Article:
Customer support is not a cost center, but a revenue-generating function. According to Bain, just a 10% increase in customer retention can generate a 30% increase in company value. The risk of your customers churning goes up with every added step you make them take. When your customers are easily able to find your help center’s content, you are helping to solve their problems in a quick and convenient manner. The benefit of which is creating loyal customers that are easier to acquire and who spend more.
There are a couple of ways to conduct a health check on your knowledge base or help center.
The best high-level grader is Hubspot’s Website Grader. This will give you a grade based on the most important elements of SEO and website performance. Hubspot also provides a few articles to help with any lacking areas, but as a technical SEO, you won’t find the best ways to fix the issues. By the way, Guru’s Site Publishing Feature gets our customers to 100%.
A more thorough battle test is GTMetrix. (We scored an A on our report card. Our parents are proud.) This scanner will put your website through the wringer and let you know exactly what is awesome, and what is terrible about it. Whoever is in charge of development for your site should know how to go from red to green in areas where help is needed.
SEO is a very complicated and in-depth topic, but there are some basic rules that any site must adhere to if they would like to please the search engine gods. Here are a few that will set you on the right path:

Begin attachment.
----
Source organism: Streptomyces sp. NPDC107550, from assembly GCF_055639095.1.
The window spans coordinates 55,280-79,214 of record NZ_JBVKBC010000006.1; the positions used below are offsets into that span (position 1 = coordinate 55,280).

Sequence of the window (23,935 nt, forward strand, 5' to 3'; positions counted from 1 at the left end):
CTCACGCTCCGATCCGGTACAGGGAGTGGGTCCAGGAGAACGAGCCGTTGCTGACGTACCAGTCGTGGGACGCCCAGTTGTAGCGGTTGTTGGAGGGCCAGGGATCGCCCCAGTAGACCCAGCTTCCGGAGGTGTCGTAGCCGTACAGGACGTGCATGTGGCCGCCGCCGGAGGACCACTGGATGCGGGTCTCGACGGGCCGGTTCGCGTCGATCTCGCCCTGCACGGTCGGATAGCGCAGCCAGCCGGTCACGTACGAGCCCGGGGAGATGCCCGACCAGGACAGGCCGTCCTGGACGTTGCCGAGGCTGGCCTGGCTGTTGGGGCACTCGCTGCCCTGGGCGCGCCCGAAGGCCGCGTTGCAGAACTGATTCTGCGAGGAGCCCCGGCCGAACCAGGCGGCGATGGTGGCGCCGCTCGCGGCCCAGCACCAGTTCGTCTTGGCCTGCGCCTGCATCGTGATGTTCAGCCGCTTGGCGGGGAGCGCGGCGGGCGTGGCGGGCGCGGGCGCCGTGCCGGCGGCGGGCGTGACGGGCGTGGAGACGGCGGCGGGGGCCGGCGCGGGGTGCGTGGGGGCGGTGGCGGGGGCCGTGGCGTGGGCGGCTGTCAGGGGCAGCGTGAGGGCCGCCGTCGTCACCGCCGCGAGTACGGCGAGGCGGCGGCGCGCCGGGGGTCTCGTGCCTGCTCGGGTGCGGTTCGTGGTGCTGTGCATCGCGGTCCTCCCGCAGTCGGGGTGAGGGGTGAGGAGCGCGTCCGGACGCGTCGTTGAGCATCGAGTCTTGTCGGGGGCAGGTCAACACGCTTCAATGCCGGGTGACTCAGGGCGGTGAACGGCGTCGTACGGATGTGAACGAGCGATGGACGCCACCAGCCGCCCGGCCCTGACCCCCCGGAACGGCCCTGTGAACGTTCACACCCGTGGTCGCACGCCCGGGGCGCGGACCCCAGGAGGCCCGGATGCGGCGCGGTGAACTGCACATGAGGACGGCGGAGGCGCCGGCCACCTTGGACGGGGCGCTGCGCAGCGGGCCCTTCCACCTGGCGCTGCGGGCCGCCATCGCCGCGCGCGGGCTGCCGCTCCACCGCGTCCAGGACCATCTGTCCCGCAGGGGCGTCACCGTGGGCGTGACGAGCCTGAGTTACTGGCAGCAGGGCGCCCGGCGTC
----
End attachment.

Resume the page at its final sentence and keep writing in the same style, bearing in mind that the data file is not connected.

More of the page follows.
- Use a short and descriptive page title that explains the problem the article solves. Stay between 50-60 characters. (ex: How to Create a Guru Card)
- Always use a meta description that gives the reader as much information and value about the page in no more than 160 characters. Somewhere after 155 the sentence(s) will become truncated in the search results.
- The use of heading tags is still semantically important to search engines. One single H1 tag at the top (and always the first heading), followed by h2’s and h3’s is the most natural format. Don’t stuff headings. Use them naturally.
- Use ordered and unordered lists in the article. Google’s Knowledge Graph may want to push these up to the featured snippet area if your click-through rate metrics are good. And this is a HUGE win for any knowledge base or help center.
- Link to other help center articles on your site to show the search engines that you are taking the reader down a path of problem-solving.
- Give your images some relevant alt tags. Images are searchable too!
- Verify your site with Google Search Console. To them, this step is an important signal of legitimacy. If you are using a third-party tool for your knowledge base or help center, the easiest way is to add the meta tag to the head of your site.
- Every site needs a sitemap. If you verified your site with Google Search Console, make sure to submit the sitemap.
- Your site needs to be responsive and mobile-ready. (This should be a no brainer by now)
Google really does favor the speedy. Anything you can do to decrease the time it takes your page to load will have an effect on search results. This includes:
- Browser caching
- Minifying your CSS and JS
- Page and asset compression
- Optimize and serve scaled images
- Removing render-blocking assets like CSS and JS files from the head (hard to do but something we focused on from the beginning for our clients at Guru
- Bonus: An SSL certificate. Google loves HTTPS.
There you have it! SEO will only continue to grow in importance for your external help center, so with these tips, we hope you are armed with the tools you need to improve your SEO game.